|dc.description.abstract||Recent physical activity (PA) and fitness transitions, identified as behavioural
shifts from traditionally active lifestyles to more industralised and sedentary lifestyles,
have been observed among school-aged children. There is a wealth of supporting evidence
of such behavioural transitions in high income countries; however, a paucity of data on
lower income countries exists. These transitions pose a particular threat to the welfare of
children by accelerating the onset of chronic diseases. This systematic review investigated
the evidence for a PA and fitness transition among Sub-Saharan Africa’s school-aged
children. Temporal trends and correlates of PA, SB, and fitness were examined.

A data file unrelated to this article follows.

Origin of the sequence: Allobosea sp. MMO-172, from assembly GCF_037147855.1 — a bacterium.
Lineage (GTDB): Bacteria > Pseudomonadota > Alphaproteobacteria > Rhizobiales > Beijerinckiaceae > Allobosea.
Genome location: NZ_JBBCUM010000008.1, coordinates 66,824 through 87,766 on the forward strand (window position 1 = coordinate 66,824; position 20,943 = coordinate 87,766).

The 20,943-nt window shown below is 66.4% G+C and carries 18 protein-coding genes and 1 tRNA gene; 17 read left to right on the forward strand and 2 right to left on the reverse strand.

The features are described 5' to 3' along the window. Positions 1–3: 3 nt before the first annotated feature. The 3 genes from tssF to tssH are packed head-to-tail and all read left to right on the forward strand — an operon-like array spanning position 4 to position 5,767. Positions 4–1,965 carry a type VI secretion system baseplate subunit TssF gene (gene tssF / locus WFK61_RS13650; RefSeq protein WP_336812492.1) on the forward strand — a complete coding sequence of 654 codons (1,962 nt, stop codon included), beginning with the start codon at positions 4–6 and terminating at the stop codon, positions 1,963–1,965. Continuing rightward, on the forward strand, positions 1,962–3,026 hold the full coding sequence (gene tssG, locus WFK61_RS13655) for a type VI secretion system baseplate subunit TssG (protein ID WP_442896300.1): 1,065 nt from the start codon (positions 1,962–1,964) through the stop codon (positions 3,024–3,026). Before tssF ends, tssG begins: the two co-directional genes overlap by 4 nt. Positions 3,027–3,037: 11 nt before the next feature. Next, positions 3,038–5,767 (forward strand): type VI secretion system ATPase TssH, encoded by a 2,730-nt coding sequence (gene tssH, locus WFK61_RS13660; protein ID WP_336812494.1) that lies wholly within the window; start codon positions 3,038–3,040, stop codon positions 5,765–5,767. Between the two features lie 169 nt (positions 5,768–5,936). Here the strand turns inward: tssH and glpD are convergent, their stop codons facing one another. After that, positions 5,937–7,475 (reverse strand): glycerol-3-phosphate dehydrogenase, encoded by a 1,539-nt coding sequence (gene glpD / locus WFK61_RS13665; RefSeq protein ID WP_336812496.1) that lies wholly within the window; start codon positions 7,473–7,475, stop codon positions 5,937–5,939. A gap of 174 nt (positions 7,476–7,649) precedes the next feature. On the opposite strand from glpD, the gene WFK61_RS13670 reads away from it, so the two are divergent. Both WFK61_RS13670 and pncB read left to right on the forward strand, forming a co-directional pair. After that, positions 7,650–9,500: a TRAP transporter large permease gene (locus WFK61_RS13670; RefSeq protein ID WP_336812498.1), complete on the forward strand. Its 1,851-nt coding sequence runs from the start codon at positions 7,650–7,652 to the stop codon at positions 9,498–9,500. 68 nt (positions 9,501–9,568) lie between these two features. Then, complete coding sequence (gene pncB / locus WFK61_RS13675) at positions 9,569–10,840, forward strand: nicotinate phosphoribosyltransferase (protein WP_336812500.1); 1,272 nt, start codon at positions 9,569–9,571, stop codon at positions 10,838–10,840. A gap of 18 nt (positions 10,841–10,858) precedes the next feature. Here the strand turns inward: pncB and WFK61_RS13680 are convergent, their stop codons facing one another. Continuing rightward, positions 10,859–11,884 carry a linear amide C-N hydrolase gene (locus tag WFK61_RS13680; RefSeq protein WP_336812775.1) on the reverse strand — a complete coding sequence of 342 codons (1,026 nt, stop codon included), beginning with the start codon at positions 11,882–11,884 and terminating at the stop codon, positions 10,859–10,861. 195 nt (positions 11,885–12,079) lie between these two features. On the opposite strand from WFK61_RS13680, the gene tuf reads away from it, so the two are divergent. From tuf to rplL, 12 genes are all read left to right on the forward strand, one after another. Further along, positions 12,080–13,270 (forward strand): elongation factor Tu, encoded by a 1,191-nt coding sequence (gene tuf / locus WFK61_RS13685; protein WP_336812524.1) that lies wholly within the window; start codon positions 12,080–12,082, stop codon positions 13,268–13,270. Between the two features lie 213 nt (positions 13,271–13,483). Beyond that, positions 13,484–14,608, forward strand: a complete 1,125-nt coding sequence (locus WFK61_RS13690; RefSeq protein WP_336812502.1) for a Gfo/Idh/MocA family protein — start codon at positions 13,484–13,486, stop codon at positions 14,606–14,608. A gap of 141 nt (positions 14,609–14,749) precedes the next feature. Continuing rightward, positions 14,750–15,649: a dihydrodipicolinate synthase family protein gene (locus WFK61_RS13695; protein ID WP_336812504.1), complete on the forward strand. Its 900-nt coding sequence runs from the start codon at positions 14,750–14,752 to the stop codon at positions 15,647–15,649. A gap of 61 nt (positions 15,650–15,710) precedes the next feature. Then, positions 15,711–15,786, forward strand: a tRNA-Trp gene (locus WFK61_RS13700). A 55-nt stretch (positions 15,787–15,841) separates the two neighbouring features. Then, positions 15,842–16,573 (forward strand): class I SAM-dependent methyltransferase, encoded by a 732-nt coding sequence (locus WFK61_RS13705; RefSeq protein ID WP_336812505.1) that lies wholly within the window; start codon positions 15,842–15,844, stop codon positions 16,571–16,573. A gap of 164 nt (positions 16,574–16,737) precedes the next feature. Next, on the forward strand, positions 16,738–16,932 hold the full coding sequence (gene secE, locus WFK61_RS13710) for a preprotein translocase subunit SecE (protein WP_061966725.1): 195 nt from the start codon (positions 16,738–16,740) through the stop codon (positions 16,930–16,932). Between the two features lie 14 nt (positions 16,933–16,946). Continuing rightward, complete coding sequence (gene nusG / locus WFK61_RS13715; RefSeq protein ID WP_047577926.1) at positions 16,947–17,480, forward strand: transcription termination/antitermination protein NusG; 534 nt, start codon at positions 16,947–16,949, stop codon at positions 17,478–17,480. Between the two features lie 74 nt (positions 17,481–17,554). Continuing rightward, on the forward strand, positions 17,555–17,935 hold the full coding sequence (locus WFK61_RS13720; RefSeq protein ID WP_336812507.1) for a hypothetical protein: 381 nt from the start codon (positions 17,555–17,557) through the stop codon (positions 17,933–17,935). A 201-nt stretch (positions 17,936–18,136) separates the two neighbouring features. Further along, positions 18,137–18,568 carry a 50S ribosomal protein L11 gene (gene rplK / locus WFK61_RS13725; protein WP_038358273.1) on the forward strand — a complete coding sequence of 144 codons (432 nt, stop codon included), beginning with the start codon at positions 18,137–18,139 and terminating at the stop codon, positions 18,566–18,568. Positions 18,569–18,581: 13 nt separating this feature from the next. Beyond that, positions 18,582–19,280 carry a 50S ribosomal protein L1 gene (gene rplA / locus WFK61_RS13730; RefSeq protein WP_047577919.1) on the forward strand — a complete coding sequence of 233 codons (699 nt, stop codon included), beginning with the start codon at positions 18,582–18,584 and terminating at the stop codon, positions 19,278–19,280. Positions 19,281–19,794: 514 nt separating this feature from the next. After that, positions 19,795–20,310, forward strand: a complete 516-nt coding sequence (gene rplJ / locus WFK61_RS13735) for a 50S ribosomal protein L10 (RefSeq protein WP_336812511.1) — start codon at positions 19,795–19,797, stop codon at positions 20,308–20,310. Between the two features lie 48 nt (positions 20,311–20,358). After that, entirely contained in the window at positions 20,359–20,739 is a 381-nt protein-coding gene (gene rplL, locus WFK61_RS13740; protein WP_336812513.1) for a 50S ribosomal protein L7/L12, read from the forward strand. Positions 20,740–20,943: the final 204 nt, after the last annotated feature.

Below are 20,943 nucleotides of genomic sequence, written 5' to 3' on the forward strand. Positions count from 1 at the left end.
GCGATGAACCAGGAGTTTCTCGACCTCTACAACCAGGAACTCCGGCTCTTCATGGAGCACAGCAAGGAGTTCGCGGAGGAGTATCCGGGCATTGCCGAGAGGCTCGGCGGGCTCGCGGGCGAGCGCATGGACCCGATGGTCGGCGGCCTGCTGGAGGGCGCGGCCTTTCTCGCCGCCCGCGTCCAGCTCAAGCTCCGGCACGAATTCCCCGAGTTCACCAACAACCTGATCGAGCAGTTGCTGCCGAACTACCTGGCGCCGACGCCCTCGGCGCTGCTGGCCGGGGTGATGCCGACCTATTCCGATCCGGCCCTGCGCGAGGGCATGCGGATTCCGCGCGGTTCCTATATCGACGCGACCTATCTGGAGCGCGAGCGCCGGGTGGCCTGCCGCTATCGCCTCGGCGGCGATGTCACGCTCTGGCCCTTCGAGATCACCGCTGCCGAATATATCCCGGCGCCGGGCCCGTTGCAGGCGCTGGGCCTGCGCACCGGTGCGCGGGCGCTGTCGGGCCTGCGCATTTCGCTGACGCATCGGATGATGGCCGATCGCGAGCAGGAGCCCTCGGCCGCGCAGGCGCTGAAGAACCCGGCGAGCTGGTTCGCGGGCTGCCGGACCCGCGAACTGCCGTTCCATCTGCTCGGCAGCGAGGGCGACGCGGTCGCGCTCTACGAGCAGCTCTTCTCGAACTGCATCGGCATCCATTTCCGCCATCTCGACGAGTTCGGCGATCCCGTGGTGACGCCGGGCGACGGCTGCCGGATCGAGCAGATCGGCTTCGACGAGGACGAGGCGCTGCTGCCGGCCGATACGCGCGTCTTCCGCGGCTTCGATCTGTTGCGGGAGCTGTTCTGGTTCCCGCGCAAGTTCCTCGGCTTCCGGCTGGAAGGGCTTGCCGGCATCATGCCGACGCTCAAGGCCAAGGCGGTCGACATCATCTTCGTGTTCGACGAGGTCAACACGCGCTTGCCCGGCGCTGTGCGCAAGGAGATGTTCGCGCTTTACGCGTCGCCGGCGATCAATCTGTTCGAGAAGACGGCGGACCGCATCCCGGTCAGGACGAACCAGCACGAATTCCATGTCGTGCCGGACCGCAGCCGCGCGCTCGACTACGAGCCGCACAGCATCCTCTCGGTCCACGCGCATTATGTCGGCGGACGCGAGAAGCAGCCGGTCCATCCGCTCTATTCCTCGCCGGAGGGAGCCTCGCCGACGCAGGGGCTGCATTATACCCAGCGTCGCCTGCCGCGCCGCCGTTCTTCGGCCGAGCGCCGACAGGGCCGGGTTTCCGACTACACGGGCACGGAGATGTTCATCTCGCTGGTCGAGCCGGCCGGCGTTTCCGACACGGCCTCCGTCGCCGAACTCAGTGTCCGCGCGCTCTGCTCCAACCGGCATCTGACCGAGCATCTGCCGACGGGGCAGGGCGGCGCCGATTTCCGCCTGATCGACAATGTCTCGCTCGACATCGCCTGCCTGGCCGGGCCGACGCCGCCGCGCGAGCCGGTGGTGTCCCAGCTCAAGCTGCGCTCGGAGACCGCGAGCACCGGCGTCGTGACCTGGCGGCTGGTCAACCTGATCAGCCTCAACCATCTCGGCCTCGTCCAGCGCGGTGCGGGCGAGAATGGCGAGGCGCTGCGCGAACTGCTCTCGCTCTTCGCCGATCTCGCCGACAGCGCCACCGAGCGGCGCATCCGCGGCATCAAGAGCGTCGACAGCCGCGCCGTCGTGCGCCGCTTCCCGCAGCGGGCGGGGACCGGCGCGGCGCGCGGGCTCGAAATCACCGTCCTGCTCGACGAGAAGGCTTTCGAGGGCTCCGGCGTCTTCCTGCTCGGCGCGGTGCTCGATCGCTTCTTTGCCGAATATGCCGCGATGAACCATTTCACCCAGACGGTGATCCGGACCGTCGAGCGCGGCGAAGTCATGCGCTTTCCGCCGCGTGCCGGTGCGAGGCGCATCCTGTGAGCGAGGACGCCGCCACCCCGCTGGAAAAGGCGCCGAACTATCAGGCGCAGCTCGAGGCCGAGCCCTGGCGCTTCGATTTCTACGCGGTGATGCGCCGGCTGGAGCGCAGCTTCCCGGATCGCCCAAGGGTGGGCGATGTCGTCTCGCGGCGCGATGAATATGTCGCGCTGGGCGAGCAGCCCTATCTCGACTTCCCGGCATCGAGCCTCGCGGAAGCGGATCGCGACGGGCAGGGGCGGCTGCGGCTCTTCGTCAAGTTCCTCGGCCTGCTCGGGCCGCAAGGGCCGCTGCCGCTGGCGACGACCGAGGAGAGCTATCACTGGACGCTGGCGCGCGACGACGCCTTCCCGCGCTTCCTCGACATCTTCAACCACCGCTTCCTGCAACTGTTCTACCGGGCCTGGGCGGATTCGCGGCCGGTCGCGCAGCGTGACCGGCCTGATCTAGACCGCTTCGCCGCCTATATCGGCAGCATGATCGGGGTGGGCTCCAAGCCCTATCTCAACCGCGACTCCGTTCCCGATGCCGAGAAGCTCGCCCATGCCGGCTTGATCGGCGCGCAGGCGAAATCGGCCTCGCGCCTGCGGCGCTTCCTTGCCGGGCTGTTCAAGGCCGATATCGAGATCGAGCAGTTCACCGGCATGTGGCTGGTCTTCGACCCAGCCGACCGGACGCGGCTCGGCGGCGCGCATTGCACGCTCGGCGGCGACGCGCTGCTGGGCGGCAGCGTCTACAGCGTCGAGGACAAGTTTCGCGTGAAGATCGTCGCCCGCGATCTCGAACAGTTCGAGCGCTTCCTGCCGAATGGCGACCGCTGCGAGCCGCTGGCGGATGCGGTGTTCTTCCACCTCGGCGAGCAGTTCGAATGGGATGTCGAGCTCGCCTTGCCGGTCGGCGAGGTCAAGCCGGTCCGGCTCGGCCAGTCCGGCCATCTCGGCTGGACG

Studies were identified by searching the MEDLINE, Embase, Africa Index Medicus,
Global Health, Geobase, and EPPI-Centre electronic databases, and were included if they
measured outcomes of interest in apparently healthy samples of children (5‒17 years).
A total of 71 articles met the inclusion criteria (40 informed PA, 17 informed SB,
and 37 informed fitness). Vast heterogeneity in study methodology complicated analysis of transitions over time and no temporal trends were immediately discernible.
However, higher socioeconomic status, urban living, and female children were found to
engage in lower levels of PA, higher SB, and performed worse on aerobic fitness measures
compared to lower socioeconomic status, rural living, and male children. Data revealed
that urbanization was associated with a trend towards decreased PA, increased SB,
and decreased aerobic fitness over time. Representative, temporally sequenced data
examining a PA and fitness transition are lacking in this region (PROSPERO Registration Number: CRD42013004399).||en_US